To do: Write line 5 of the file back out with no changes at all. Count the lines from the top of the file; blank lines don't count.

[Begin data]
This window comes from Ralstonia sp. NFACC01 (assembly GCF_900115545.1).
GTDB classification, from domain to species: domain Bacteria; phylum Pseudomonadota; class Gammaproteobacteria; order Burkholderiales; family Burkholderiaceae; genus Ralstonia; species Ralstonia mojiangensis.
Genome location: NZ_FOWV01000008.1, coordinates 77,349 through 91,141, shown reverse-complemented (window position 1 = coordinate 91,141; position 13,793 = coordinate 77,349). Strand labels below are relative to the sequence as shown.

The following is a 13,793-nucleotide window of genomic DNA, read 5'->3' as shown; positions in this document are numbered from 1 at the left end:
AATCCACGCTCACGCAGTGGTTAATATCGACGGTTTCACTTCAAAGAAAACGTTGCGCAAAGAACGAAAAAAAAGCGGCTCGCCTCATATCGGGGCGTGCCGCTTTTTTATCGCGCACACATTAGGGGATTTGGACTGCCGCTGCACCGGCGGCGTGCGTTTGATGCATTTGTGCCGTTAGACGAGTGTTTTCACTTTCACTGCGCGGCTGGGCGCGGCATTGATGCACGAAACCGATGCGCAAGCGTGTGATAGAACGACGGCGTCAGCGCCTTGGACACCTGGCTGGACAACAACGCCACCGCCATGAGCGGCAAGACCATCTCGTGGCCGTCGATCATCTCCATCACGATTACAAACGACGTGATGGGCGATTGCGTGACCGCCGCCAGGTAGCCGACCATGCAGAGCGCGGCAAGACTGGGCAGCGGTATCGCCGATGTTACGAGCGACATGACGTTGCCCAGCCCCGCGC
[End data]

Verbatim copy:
AATCCACGCTCACGCAGTGGTTAATATCGACGGTTTCACTTCAAAGAAAACGTTGCGCAAAGAACGAAAAAAAAGCGGCTCGCCTCATATCGGGGCGTGCCGCTTTTTTATCGCGCACACATTAGGGGATTTGGACTGCCGCTGCACCGGCGGCGTGCGTTTGATGCATTTGTGCCGTTAGACGAGTGTTTTCACTTTCACTGCGCGGCTGGGCGCGGCATTGATGCACGAAACCGATGCGCAAGCGTGTGATAGAACGACGGCGTCAGCGCCTTGGACACCTGGCTGGACAACAACGCCACCGCCATGAGCGGCAAGACCATCTCGTGGCCGTCGATCATCTCCATCACGATTACAAACGACGTGATGGGCGATTGCGTGACCGCCGCCAGGTAGCCGACCATGCAGAGCGCGGCAAGACTGGGCAGCGGTATCGCCGATGTTACGAGCGACATGACGTTGCCCAGCCCCGCGC